May 11, 2010; Source: National Public Radio | The W.K. Kellogg Foundation just announced a $75 million, 5-year program called “America Healing,” aimed at reducing disparities affecting children of color. The first phase of almost $15 million in grants will go to 119 nonprofits in 29 states and the District of Columbia. Kellogg VP Gail Christopher confirmed to NPR’s Michel Martin that the program will take on undoing structural racism as well as changing people’s racial beliefs and biases: “We can legislate and we can mandate changes, and our country has done that. But if you look at the school segregation reality today or residential segregation reality today, it’s like it was before Brown vs. the Board of Education. So to really bring about a sustained change, people have to have a change of heart. Once they reach that understanding, we’ll all be collectively engaged in producing better outcomes.” The Foundation has created a website on the program and a Twitter account (@America_Healing). The St. Paul Foundation appears the recipient of the largest of the Kellogg America Healing awards with a $1.8 million, 3-year grant aimed at reducing institutional racism and increasing cultural competence. We were especially pleased to see among the other grantees the Foundation for the Mid South (whose CEO sits on the NPQ board) with a $900,000 grant to reduce health disparity outcomes in small communities in Louisiana, Mississippi, and Arkansas and Federation of Southern Cooperatives/Land Assistance Fund, which we have written about admiringly concerning its black farmers advocacy receiving $384,000 for racial dialogues. The Kellogg Foundation has done something unusual in posting descriptions of 118 of the grant winning groups and briefs on 807 other applicants so that other foundations might be able to find projects worth their support.—Rick Cohen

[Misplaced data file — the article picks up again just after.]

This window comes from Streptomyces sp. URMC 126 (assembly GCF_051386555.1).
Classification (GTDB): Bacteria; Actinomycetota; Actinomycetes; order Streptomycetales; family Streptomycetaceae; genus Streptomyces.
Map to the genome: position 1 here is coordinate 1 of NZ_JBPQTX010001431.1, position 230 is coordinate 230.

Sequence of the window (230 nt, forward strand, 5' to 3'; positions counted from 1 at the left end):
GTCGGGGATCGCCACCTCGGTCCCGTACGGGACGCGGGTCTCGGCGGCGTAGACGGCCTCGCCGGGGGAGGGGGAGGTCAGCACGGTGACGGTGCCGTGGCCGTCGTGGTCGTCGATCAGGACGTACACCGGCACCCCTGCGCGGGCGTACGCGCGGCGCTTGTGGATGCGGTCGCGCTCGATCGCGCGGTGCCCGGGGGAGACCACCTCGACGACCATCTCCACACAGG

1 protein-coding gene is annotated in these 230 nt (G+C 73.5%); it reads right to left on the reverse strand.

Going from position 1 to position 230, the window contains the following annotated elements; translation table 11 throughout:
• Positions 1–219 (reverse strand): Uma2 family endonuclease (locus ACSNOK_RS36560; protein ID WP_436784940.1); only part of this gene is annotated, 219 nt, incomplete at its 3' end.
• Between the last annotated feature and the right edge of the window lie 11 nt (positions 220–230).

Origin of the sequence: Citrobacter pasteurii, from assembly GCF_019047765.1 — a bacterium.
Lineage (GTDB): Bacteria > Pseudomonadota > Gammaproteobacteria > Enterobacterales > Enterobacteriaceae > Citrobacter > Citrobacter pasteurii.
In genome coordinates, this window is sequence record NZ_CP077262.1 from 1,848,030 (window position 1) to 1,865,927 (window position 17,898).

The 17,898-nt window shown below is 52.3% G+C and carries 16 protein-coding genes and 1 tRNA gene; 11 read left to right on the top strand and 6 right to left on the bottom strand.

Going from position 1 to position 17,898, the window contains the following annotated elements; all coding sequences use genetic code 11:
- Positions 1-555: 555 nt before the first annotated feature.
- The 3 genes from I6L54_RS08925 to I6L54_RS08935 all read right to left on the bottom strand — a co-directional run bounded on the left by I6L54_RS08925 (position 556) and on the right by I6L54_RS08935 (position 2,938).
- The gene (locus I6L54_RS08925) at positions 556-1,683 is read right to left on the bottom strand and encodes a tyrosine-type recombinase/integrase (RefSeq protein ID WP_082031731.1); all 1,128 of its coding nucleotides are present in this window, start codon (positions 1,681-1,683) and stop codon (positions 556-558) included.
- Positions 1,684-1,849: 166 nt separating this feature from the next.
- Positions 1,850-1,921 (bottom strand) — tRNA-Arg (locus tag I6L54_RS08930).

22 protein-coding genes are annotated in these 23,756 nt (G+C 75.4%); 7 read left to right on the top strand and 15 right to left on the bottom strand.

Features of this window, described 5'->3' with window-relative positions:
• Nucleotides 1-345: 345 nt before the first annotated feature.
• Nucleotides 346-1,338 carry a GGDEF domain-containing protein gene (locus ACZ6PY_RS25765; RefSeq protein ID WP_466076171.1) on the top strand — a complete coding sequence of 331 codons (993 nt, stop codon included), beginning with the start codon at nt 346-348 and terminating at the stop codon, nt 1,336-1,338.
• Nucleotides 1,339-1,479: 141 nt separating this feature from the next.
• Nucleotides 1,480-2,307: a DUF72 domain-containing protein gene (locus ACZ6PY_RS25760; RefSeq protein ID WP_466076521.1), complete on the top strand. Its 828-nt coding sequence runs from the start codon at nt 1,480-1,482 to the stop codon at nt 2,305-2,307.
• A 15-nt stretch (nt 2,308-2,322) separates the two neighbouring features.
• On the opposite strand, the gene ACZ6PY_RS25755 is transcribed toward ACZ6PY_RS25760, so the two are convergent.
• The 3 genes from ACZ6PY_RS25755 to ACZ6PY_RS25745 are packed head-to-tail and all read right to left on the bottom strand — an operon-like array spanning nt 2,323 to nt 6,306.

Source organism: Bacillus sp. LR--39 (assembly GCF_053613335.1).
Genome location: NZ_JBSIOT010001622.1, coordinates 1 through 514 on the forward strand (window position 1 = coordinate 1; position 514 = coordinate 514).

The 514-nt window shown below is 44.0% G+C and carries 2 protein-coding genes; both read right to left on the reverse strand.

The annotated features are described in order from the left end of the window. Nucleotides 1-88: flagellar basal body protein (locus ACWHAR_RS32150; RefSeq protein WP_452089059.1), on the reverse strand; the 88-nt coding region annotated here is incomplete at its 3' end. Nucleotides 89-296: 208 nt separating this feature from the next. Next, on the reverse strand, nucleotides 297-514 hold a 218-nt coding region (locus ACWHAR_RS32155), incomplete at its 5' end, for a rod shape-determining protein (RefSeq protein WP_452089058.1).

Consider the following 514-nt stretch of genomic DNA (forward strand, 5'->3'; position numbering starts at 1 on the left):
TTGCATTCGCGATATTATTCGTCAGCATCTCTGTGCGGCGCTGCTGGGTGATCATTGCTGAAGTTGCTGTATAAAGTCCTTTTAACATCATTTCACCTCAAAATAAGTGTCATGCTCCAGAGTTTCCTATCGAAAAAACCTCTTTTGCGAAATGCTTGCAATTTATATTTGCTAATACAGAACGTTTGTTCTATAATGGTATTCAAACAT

About The Author
Rick joined NPQ in 2006, after almost eight years as the executive director of the National Committee for Responsive Philanthropy (NCRP). Before that he played various roles as a community worker and advisor to others doing community work. He also worked in government. Cohen pursued investigative and analytical articles, advocated for increased philanthropic giving and access for disenfranchised constituencies, and promoted increased philanthropic and nonprofit accountability.